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Breastfeeding for Even 1 Day: Part 1

Posted by elizjcurran on December 14, 2014 at 6:40 AM


This is a reblog from: https://crazy8breastfeeding.wordpress.com/2014/12/11/breastfeeding-for-even-1-day-part-1/

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Breastfeeding your baby for even a day is an amazing gift that you can give to your baby!

1. When you nurse your baby for even just a couple days…

When you nurse your baby for even just a couple days he will be taking in your colostrum. Colostrum gives your baby antibodies to help fight infection. It is his first immunization. Breastfeeding also helps your body recover after giving birth. Your body is made to breastfeed your baby. Your body and your baby knows this.

This colostrum is like a golden miraculous natural vaccine. Info about colostrum from La Leche League International:

Your breasts produce colostrum beginning during pregnancy and continuing through the early days of breastfeeding. This special milk is yellow to orange in color and thick and sticky. It is low in fat, and high in carbohydrates, protein, and antibodies to help keep your baby healthy. Colostrum is extremely easy to digest, and is therefore the perfect first food for your baby. It is low in volume (measurable in teaspoons rather than ounces), but high in concentrated nutrition for the newborn. Colostrum has a laxative effect on the baby, helping him pass his early stools, which aids in the excretion of excess bilirubin and helps prevent jaundice.”1

Colostrum actually works as a natural and 100% safe vaccine…. [this antibody] protects the baby in the places most likely to come under attack from germs, namely the mucous membranes in the throat, lungs, and intestines.”1

2. If you continue to nurse your baby for 4 to 6 weeks…

If you continue to nurse your baby for 4 to 6 weeks you will be helping him stay healthy through this short time when he is so little. Also, you will most likely have figured out this “nursing thing” during these first few weeks. By this time nursing feels more natural and easier to you.

Babies who are breastfed:

  • are sick fewer times during the first year of life
  • are less likely to become diabetic later in life
  • have a reduced risk of obesity as they get older

During this 4 to 6 week time your body realizes you did not have twins, unless you did of course :-).

Our bodies are made to nurse even twins. As you may have noticed, your milk supply could “feed an army”. But suddenly the amount of milk you produce decreases. This is completely normal. You are still making plenty of milk. Your body has just realized you had only this one baby. It has figured out how to regulate to your babies needs.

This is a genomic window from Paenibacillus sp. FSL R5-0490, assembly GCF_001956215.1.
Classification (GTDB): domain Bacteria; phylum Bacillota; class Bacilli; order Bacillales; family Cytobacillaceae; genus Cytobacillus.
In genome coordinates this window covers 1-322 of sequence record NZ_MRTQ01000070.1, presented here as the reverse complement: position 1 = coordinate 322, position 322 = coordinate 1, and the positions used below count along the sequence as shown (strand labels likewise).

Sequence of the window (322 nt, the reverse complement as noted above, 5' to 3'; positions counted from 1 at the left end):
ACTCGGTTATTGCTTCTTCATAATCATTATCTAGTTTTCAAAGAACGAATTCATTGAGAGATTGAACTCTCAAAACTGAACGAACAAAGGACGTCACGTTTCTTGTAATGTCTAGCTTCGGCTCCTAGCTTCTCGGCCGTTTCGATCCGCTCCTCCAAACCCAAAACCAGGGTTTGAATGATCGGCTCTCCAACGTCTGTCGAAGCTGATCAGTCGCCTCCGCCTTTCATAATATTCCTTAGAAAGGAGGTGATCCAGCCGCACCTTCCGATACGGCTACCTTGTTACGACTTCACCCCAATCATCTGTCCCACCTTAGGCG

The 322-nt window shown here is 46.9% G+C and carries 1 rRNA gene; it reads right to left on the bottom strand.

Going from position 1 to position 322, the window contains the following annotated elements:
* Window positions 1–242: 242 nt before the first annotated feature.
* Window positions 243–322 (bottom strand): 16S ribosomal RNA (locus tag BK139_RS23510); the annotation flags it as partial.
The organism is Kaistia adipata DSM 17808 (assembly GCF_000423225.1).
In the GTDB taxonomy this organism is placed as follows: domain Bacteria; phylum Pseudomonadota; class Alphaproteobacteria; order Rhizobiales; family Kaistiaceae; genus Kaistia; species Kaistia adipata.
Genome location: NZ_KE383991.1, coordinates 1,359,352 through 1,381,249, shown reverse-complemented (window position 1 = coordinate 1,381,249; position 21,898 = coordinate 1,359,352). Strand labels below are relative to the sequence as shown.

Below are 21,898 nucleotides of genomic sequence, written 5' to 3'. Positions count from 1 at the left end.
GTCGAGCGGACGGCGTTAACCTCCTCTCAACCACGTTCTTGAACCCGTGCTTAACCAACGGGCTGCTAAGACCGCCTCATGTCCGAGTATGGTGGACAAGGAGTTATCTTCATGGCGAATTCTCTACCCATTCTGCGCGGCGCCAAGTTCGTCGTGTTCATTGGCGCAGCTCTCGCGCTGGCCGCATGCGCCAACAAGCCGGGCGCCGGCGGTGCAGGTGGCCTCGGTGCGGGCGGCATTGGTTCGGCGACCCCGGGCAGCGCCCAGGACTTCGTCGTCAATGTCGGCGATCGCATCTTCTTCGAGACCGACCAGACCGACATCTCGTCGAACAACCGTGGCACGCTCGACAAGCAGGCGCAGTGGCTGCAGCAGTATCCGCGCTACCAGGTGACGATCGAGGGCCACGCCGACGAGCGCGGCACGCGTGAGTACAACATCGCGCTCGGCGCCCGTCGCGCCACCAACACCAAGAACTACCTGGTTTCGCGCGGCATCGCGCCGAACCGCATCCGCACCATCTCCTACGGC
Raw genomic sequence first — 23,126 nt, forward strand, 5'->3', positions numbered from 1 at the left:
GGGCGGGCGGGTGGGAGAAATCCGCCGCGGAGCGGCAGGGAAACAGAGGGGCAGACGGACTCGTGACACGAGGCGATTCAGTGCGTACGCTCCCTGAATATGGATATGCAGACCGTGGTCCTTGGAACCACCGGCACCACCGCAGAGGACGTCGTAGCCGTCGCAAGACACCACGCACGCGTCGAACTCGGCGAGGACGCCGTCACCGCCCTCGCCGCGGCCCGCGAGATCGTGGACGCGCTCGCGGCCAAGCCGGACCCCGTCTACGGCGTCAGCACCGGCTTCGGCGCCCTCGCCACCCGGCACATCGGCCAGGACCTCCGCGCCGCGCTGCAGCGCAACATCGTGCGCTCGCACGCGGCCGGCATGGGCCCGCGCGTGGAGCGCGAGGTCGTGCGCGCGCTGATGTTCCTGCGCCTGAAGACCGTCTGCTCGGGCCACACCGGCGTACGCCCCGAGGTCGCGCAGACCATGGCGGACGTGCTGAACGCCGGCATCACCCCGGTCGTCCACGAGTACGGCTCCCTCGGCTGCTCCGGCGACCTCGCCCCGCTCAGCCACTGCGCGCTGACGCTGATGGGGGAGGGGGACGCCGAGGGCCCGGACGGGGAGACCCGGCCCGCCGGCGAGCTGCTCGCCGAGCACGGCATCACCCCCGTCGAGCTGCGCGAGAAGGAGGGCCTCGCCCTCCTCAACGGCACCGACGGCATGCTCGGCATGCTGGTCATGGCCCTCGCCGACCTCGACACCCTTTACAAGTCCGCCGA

Do not worry. You are still making exactly the right amount of milk for your baby. These weeks are a common time for mothers to supplement with formula. A time when they feel like their milk has “dried up”.

BUT it hasn’t and you now know the secret. Your body is amazing and has figured out the supply and demand that is exactly right for your baby.

Here is some info from La Leche League International about how to know if you are making enough milk:

“I want to know if my breasts are making milk normally. Do I have enough milk?

This is a common breastfeeding concern. Many women wonder if their experiences are within the “normal” range. Here are some common concerns:

My breasts are no longer leaking. Am I not making enough milk? Leaking has no relationship to how much milk a mother is making. Once your milk supply is well established, leaking normally diminishes or ceases. Some mothers experience leaking longer than others.

When I pump I find that one breast produces more milk than the other. Is something wrong? Every woman’s breasts are a little different, and since humans are not symmetrical, breasts aren’t either. It is common for one breast to have more milk-producing tissue than the other. In fact, sometimes babies will prefer the more- or the less-productive breast, and this is perfectly normal.

My breasts no longer feel “full” when it is time for a feeding. Is my milk supply decreasing?  When a mother’s milk supply adjusts to her baby’s needs, the feelings of fullness or engorgement she may have felt early on will subside.

I no longer feel the let-down, or milk-ejection reflex. This may occur as time goes on. Some mothers do not feel a let-down at all, but they can tell by watching their baby’s pattern of suck and swallow when their let-down is occurring.”2

Bibliography:

1. http://www.lalecheleague.org/faq/colostrum.html

2. http://www.llli.org/faq/normal.html

Coming up… Breastfeeding 3 to 4 Months and Breastfeeding for 6 Months

Happy Nursing!!

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